By Bianile Rivas.
Los Llanos University -or Unellez by its acronym in Spanish- in Guanare, a local city in Central Venezuela is free, like a lot of colleges and universities in the crisis-stricken, but an oil-rich nation.
The humanitarian crisis that is engulfing Venezuela, however, has also impacted the life quality from the students: sardines and rice are all they get. Sometimes, not even that.
Venezuela, with around 30 million inhabitants, has about 2.8 million university students, which majority go to school for free where recently, they also had a v balanced, or at least, decent cafeteria menu.
Nicolas Maduro said in October of last year that education in Venezuela is public, free and of quality. But not anymore. No wonder professionals are migrating after they graduate, according to the Organization of American States.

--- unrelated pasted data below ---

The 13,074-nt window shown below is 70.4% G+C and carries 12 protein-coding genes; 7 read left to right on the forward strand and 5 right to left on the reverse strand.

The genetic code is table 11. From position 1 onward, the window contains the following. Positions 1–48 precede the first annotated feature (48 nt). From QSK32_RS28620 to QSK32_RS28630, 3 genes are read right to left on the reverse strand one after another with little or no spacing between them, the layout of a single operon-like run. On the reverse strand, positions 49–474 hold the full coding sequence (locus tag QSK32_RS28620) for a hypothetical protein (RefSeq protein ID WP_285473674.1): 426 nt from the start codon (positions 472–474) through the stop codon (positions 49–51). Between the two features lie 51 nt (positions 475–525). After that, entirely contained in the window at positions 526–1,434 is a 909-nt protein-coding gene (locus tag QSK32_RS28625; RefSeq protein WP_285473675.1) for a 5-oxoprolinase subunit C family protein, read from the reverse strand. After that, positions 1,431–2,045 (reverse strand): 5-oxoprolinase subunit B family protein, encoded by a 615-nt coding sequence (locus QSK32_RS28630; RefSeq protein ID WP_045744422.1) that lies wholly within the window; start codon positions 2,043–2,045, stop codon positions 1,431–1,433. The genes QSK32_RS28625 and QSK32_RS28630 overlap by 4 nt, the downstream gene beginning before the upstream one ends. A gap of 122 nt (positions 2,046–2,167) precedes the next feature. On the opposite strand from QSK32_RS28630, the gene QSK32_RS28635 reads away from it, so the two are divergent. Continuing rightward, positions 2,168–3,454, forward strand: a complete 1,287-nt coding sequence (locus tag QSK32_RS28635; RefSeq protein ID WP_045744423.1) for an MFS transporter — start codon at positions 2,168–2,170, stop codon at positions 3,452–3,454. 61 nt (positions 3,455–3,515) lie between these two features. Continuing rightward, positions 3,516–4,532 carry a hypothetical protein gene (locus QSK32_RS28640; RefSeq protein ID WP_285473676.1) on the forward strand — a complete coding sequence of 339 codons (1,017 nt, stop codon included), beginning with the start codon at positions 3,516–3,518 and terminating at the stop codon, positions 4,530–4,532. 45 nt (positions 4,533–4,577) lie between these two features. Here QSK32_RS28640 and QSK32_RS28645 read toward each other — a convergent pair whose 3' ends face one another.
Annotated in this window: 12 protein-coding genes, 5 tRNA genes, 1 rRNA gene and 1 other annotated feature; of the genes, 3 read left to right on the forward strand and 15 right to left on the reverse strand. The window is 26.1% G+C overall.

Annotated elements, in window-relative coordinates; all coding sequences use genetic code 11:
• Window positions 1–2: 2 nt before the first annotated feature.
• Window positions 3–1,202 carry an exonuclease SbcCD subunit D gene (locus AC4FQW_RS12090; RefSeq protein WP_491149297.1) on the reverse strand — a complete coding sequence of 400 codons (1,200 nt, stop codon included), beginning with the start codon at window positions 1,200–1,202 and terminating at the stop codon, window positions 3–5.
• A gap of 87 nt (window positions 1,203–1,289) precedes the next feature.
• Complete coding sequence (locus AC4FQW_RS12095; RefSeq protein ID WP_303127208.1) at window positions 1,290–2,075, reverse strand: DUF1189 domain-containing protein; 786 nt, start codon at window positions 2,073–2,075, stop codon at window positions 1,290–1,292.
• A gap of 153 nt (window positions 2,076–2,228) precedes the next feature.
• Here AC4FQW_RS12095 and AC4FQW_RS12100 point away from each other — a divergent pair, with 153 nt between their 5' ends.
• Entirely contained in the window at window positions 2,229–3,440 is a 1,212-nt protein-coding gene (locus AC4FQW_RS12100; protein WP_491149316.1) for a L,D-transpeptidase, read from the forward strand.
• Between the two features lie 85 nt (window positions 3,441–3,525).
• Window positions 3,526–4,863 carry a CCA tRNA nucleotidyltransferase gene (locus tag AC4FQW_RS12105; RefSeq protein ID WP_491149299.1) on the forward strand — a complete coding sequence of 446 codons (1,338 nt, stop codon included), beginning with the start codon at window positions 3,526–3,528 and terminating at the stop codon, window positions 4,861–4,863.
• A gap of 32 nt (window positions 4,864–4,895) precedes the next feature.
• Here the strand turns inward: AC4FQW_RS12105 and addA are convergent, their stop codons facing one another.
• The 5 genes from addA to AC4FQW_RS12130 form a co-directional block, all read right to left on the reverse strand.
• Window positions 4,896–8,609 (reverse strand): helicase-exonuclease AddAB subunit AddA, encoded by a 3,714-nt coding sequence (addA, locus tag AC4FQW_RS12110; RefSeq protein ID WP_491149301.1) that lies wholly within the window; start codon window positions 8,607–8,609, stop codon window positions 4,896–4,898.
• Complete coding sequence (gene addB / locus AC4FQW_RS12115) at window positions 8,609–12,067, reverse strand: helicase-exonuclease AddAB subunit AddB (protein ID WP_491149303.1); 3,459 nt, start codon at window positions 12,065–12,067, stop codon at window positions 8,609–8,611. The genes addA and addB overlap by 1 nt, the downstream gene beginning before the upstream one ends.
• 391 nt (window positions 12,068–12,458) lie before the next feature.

Gone are the days not too long ago of fruit, beef or greens, Juan Quevedo, a representative of the opposition group in the Unellez told to El Pitazo, but nowadays, rice and sardines are all they are offering. And that’s only when they get enough cooking gas. The service was out a whole week.
Also, groups of students affiliated with the Maduro regime sometimes deny entry into the cafeteria to other students, Quevedo denounced.
School administrator Franklin Nieves said sardines are the only protein available, acknowledged the interruption in cafeteria service on a cooking gas deficit and stated that he has not received any beef since December.
The Unellez-Guanare serves 400 meals in two shifts. Private catering companies are no longer serving the school for lack of funds.
Public education seems to be going the way of gasoline, electricity and tap water, free but scarce and of declining quality.
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